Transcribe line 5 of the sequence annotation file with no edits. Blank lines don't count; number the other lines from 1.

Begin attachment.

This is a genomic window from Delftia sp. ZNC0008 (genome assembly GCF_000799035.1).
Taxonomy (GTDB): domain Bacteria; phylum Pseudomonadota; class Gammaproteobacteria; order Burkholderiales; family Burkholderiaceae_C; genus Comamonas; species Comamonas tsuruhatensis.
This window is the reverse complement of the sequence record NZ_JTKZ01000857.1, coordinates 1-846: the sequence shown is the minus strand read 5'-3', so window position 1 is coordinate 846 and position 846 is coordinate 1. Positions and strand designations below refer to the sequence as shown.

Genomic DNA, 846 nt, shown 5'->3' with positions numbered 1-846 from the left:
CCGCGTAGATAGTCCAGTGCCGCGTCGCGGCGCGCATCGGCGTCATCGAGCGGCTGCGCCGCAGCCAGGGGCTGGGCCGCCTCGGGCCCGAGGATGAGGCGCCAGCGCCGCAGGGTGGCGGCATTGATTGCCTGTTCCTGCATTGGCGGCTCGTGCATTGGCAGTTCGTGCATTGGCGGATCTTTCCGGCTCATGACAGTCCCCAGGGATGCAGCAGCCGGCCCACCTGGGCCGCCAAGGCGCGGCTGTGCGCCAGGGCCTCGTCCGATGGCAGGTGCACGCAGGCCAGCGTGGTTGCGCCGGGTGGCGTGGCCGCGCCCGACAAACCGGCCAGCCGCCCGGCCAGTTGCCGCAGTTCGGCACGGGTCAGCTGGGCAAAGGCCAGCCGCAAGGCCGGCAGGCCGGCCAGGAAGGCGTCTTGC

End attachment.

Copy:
CCGCGTAGATAGTCCAGTGCCGCGTCGCGGCGCGCATCGGCGTCATCGAGCGGCTGCGCCGCAGCCAGGGGCTGGGCCGCCTCGGGCCCGAGGATGAGGCGCCAGCGCCGCAGGGTGGCGGCATTGATTGCCTGTTCCTGCATTGGCGGCTCGTGCATTGGCAGTTCGTGCATTGGCGGATCTTTCCGGCTCATGACAGTCCCCAGGGATGCAGCAGCCGGCCCACCTGGGCCGCCAAGGCGCGGCTGTGCGCCAGGGCCTCGTCCGATGGCAGGTGCACGCAGGCCAGCGTGGTTGCGCCGGGTGGCGTGGCCGCGCCCGACAAACCGGCCAGCCGCCCGGCCAGTTGCCGCAGTTCGGCACGGGTCAGCTGGGCAAAGGCCAGCCGCAAGGCCGGCAGGCCGGCCAGGAAGGCGTCTTGC